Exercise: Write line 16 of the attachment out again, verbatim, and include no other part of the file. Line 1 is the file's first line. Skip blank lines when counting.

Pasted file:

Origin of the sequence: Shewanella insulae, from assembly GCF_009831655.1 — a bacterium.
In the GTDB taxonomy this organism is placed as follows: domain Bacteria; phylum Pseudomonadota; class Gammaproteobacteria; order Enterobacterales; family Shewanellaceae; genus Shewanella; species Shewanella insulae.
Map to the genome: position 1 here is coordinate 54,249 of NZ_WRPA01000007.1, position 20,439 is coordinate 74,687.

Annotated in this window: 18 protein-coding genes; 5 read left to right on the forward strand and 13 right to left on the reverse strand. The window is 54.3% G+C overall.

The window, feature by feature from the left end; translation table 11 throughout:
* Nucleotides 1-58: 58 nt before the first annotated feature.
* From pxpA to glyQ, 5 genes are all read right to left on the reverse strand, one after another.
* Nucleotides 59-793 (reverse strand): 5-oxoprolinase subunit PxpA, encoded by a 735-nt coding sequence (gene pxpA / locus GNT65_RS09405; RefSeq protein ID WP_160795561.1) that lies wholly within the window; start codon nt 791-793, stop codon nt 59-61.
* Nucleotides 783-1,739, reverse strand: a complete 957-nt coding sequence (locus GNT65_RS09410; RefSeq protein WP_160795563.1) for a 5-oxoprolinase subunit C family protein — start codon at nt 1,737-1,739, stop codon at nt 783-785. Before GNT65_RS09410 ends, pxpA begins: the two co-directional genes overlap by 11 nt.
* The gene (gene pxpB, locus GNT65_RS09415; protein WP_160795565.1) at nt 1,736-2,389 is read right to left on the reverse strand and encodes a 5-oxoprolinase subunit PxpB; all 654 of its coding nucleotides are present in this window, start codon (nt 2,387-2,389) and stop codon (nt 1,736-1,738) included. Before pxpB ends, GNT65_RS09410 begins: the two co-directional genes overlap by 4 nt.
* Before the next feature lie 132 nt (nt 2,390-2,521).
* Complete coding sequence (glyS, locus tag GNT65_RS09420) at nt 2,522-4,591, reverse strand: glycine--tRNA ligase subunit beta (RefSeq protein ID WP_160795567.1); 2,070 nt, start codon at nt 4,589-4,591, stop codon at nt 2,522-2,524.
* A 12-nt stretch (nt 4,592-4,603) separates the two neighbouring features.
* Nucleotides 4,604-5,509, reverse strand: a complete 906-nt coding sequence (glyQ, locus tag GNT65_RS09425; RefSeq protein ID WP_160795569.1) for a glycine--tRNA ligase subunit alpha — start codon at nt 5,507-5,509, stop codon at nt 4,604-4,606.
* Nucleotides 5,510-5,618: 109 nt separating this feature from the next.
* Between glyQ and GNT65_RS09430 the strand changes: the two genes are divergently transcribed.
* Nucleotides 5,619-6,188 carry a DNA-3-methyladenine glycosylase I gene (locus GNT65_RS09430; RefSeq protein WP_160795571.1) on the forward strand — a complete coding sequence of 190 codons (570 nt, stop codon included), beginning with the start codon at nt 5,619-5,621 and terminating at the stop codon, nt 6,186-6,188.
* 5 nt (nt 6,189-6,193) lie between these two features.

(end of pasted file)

* Between glyQ and GNT65_RS09430 the strand changes: the two genes are divergently transcribed.